Afghan Archaeologist Discusses Bamiyan Site
Published on 23 January 2007
Type: News event
"My father was forced to flee to Pakistan, hidden in a double-decker trunk, with my step-brother disguised as a girl,” said Nadia Tarzi, cofounder with her father of the APAA.
Zemaryalai Tarzi, internationally recognized as the senior Afghan archaeologist, will speak and answer questions on recent finds at Bamiyan and the crisis of looting and vandalism for archaeology in Afghanistan in “A Stop on the Silk Route,” [7:30 p.m. Thursday 23 January 2007 in Room 101 (Archaeological Research Faculty), 2251 College Ave. (behind Boalt Hall). The event is cosponsored by the Near Eastern Studies Department, the American Institute of Archaeology and the Association for the Protection of Afghan Archaeology (APAA),
Tarzi’s own organization. Admission is free. A reception will follow the talk.
Tarzi went to France on a scholarship at age 20 to study at Strasbourg, where he now teaches, dividing his time between the university and fieldwork in Bamiyan during the summer. He was an associate of Daniel Schlumberger, the director of the French delegation of archaeology to Afghanistan, at a time when France had an exclusive contract with the (then) Kingdom of Afghanistan for excavation and research.
Tarzi directed the Archaeological Institute in Kabul and edited the national journal for archaeology, and specialized in the conservation of historical monuments, particularly mosques and Buddhist temples. He established the outdoor museum at Hadda, site of one of the largest Buddhist temples in Central Asia, and wrote his thesis on the art and architecture of the famous caves at Bamiyan. Afghani archaeology was coming into its own, scientifically, carrying on its own research and partnering with international teams.
Then came the Soviet invasion of 1979. “My father was forced to flee to Pakistan, hidden in a double-decker trunk, with my step-brother disguised as a girl,” said Nadia Tarzi, cofounder with her father of the APAA. Tarzi (who will translate for her father, lecturing in French) described the genesis of their project to protect and promote Afghan archaeology: “I grew up in Strasbourg, where my father came, after his escape. I knew he was an archaeologist, in the way another kid might know her father’s a dentist or accountant. I didn’t really understand what he did.”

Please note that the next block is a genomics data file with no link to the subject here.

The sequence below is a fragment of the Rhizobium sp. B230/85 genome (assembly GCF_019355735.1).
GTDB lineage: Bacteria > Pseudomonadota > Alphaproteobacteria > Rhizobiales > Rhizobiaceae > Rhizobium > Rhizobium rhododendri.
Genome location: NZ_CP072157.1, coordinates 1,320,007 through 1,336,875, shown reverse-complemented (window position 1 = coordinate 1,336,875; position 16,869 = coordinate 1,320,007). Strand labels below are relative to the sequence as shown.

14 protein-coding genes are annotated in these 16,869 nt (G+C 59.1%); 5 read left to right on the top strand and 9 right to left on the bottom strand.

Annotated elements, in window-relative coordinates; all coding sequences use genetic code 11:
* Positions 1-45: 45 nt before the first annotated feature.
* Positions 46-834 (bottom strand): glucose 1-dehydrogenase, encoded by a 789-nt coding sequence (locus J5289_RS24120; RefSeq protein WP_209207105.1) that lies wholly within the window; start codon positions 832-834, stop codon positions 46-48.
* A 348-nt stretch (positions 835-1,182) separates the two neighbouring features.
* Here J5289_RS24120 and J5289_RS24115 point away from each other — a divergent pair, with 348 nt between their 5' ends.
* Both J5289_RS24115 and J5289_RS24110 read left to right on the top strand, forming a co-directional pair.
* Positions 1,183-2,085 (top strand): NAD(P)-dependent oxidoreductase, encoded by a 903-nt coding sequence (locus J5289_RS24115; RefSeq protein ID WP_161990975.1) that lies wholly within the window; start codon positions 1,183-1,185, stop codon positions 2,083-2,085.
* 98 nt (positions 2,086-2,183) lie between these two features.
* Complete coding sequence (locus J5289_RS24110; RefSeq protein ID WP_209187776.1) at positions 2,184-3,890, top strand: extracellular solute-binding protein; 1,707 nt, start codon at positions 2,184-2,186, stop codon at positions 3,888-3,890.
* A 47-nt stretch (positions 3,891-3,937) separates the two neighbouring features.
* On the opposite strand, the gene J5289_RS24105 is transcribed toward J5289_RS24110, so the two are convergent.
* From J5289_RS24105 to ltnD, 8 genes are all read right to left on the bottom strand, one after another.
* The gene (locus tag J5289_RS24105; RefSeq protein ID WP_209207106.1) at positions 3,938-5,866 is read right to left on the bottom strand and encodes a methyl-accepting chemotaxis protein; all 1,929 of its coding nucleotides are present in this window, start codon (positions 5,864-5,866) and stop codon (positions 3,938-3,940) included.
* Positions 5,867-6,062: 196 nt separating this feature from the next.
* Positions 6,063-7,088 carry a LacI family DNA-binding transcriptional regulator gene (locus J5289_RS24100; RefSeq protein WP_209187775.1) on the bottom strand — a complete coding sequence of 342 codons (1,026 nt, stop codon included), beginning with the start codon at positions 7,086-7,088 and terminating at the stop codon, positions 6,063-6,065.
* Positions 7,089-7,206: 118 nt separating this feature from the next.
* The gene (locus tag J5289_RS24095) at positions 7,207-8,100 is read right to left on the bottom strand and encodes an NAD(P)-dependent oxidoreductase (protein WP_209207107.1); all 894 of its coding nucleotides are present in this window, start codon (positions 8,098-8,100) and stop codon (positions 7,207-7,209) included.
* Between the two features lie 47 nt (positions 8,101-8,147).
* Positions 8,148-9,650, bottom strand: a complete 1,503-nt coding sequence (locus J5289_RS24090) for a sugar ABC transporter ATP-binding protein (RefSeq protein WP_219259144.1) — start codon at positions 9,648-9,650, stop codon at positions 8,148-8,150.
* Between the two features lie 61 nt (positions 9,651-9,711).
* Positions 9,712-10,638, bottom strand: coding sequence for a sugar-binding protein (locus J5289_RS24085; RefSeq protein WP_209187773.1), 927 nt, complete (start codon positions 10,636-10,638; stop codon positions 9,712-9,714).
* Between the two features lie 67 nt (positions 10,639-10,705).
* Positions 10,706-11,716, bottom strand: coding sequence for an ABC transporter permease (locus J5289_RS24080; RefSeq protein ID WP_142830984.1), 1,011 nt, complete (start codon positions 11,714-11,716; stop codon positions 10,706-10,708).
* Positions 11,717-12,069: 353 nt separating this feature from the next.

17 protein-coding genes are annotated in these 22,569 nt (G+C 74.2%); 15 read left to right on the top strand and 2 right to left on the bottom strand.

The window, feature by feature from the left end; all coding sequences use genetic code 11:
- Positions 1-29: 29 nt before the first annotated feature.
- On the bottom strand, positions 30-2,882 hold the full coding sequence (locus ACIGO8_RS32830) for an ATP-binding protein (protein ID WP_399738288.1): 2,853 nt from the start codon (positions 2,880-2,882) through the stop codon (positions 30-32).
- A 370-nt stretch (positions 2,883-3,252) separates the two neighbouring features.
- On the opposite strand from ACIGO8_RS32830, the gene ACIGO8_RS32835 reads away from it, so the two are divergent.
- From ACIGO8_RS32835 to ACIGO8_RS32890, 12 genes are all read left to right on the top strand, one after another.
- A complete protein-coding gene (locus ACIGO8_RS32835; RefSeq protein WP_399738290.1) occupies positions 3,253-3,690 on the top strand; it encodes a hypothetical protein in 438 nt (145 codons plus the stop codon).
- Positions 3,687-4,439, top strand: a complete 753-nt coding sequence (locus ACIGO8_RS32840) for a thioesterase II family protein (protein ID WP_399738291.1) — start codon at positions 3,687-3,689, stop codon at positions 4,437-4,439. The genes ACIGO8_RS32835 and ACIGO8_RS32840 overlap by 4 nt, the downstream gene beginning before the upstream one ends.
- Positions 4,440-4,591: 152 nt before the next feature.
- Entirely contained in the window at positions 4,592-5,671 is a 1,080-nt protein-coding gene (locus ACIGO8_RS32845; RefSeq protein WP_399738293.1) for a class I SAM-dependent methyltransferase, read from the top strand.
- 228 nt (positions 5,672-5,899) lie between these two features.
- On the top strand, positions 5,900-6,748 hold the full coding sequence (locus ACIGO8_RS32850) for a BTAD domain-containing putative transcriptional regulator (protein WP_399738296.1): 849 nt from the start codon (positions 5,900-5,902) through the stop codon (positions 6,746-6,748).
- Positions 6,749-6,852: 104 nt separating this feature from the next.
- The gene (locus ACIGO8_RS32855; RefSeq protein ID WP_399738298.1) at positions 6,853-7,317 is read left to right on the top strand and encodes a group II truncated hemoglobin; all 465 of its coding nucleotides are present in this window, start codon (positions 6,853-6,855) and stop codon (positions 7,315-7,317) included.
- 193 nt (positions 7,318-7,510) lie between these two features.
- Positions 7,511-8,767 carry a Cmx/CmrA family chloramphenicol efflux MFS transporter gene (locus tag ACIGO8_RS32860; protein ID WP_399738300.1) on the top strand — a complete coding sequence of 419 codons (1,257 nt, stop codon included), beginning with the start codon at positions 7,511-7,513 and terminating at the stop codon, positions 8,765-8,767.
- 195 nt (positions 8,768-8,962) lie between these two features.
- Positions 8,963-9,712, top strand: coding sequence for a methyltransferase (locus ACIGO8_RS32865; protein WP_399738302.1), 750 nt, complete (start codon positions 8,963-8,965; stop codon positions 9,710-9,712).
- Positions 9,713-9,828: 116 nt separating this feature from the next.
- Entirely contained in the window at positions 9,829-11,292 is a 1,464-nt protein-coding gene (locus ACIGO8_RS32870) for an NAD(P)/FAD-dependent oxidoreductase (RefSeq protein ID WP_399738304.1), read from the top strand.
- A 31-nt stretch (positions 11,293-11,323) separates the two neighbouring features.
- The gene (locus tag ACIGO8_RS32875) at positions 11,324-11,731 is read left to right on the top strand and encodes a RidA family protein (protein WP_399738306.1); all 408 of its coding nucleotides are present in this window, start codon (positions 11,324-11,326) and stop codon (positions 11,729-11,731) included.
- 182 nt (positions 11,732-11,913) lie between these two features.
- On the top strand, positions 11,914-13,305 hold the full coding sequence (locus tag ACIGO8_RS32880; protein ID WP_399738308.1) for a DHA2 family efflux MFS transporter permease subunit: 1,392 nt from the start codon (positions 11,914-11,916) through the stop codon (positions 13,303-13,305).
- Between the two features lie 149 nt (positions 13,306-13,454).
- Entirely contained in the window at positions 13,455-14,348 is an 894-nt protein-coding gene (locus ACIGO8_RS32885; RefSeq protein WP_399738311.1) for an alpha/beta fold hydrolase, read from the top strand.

“One day in 1994,” she continued, “He received an express packet from a colleague still in Afghanistan. His whole demeanor changed; he opened the envelope and became sad. When I asked why, he finally picked up a book, showed me a picture in it of a beautiful niche with reliefs of waves in an aquatic scene with statues standing around, Buddha fighting demons from the Gandhara period—then said, ‘Here’s what it looks like today,’ showing me the photos he’d received, which looked to me like piles of mud. I started crying. I understood my father’s passion.”
After the Taliban blew up the giant statues of Buddha in the Bamiyan Valley in 2001 (“and it took them four days to destroy them because of the steel reinforcements my father helped put in”), Tarzi suggested to her father that they co-found an organization to educate the general public, both Afghani and Western, about the “5,000-year-old cultural heritage—even before Buddhism, before Islam—of Afghanistan, the diversity of cultures that have flourished there,” to support further efforts in research and recovery of antiquities “and to give some sense of national awareness and pride to the Afghan people, who have such a task in rebuilding their country.”
Father and daughter founded the APAA in 2002. Tarzi returned to his native country after the defeat of the Taliban to teach and do fieldwork, dividing his time with teaching in Strasbourg. With the support of President Karzai and of the first female governor of Bamiyan, work goes on, on several different levels.
“There’s been 20 years of rampant, relentless looting,” Tarzi said. “It’s important to get archaeologists to the sites before the looters and the dealers to at least document what’s there. Bamiyan is secure, and the population supportive, but elsewhere the Taliban is again on the rise, and there’s a debate whether or not to even continue excavations.”
Educational work has been carried on in Afghanistan and in the Bay Area.
“The first schools I visited were in the Berkeley-Oakland area,” said Tarzi, who lives in Marin. “One class even put on a play about what they learned. In Bamiyan, we hope to teach the children to make pottery, then show them museum pieces in the same style. My own daughter taught me that. I call it art with a heart.”
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